Did I catch you at a busy time? In order of importance, and next to face-to-face meetings, is the ever-so-important phone call. I can only guess at how many business-related phone calls I’ve had in the last 25-plus years. Some days my ear would literally become sore. Once you know someone well, a phone call is still one of the best ways to discuss details of a business matter, build relationships or tell that joke that only you find funny (all my jokes are funny, I think). For years, phone calls greatly outnumbered business-related emails.

Emails: Can’t live without them. At first emails seemed more interesting than practical. I might have checked them once a day. But we now have the ability to attach photographs, documents and the like, which has made email an essential business tool. It’s said that most businesspeople get more business-related emails than they do phone calls. I believe that, for that has definitely been the case for me for some time now. And speaking of phone calls, who doesn’t have a cellphone?

Text messaging. Are business-related text messages slowly outnumbering business-related phone calls and emails combined? I wouldn’t bet against it. There are a lot of people who silence the ringer on their phones and use them to call out but don’t answer incoming calls. They use their cells for mostly texting.

I’ll save webinars, video conferencing, etc., for another time.

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I Want to Speak to the President

Submitted by Roland Bates, President, National Property Inspections/Global Property Inspections

RolandPicemail sizeAs the president of the company, I get a variety of phone calls. One thing I’ve learned is when the caller asks, “Are you the president of the company?” 99 percent of the time it’s a complaint call. Occasionally a complaint is warranted. Oftentimes they are not, and despite my best effort to sound insightful, the first word out of my mouth is, “Huh,” followed by a struggle to find the right words. What follows are a few examples of those calls:

Buyer/Caller: I am so upset with the inspector. He is so dumb … The toilet was leaking and he told me, “You’ll have to fix that.” I am a single mom. What makes him think I know how to fix a toilet?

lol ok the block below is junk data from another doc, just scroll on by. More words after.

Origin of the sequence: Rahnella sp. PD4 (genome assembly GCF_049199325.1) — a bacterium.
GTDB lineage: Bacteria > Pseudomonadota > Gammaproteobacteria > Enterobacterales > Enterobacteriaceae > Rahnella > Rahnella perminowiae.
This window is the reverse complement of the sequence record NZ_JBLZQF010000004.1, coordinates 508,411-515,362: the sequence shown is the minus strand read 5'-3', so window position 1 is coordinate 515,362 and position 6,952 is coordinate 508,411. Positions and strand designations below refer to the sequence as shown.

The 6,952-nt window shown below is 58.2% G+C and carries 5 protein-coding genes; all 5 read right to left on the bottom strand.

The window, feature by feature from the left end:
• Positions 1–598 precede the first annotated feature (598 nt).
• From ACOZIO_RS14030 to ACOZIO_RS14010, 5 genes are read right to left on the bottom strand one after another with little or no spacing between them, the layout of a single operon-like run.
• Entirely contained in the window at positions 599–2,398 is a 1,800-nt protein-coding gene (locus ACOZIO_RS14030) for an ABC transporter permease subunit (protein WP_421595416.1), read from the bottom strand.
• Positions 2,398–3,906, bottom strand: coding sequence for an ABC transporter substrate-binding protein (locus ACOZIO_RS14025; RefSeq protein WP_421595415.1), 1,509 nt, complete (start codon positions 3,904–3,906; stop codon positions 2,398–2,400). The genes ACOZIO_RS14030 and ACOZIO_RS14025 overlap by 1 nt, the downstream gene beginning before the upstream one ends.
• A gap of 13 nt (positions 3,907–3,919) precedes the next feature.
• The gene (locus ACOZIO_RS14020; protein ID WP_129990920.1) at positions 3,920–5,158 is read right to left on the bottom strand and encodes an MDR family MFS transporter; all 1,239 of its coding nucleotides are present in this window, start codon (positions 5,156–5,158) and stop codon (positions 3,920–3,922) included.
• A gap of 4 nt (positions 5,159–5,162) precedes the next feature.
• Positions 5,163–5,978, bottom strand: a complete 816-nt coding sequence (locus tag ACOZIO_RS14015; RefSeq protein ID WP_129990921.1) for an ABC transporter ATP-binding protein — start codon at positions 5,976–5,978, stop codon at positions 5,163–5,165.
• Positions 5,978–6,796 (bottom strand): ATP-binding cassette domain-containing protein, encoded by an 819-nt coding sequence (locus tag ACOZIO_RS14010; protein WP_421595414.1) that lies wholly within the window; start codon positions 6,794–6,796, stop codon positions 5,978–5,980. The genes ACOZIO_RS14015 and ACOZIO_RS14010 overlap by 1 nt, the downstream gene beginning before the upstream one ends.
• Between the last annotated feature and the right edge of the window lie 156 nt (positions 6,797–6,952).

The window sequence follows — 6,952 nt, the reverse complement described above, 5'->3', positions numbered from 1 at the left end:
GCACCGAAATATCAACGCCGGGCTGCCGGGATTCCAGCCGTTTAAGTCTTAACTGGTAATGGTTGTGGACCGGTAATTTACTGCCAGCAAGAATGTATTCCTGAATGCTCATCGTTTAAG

President: I don’t think he meant you personally. I think he meant you should hire a plumber.

Buyer/Caller: Oh.

 

Caller/Realtor: I refer him lots of inspections and he just insults me very much.

President: What did he do to insult you, sir?

Caller/Realtor: He invited me to an outdoor dinner and told me to bring my own chair. If I invite him to my house, I let him sit on my chair!

President: He must like you and has paid you a compliment by inviting you to his cookout. He must not have enough chairs for all his quests and doesn’t want you to stand. So, he has asked you to bring your own chair.

Caller/Realtor: You take his side … [click].

 

Seller/Caller: I just got a copy of the inspector’s report, and I am very upset about what he said.

President: What did he say to upset you, sir?

Seller/Caller: He said my electric panel is unsafe and should be replaced.

President: Are you saying it doesn’t need replaced?

Seller/Caller: I know it needs to be replaced, I’m an electrician! I want to know who’s going to pay for it.

President: I’m not sure I know how to help you, sir. That’s something you’ll need to negotiate with the buyer.

Seller/Caller: Where did you say you are?

President: I’m in Omaha, Nebraska.

Seller/Caller: Nebraska? So you’re one of them corn-heads. That figures … [click].

 

Relocating Employee/Caller: My wife and I both work for the U.S. Department of Agriculture and we’re going to have you and your company investigated by the Pentagon.

President: And why would you want to have us investigated, sir? (It’s hard to know what he said next. I was too busy thinking, “What does someone who tracks the planting of soybeans have to do with the Pentagon?)

Relocating Employee/Caller: I know the roof is pretty old, and it does leak here and there, but what gives some inspector the right to call my roof defective?

President: If I’m hearing you correctly, sir, aren’t you also calling your roof defective? (Apparently we were not in agreement on this point because he started yelling obscenities.)

At any rate, he must have been serious about the Pentagon investigating me. Every time I drive somewhere cars follow me.

I have to go now. My phone’s ringing.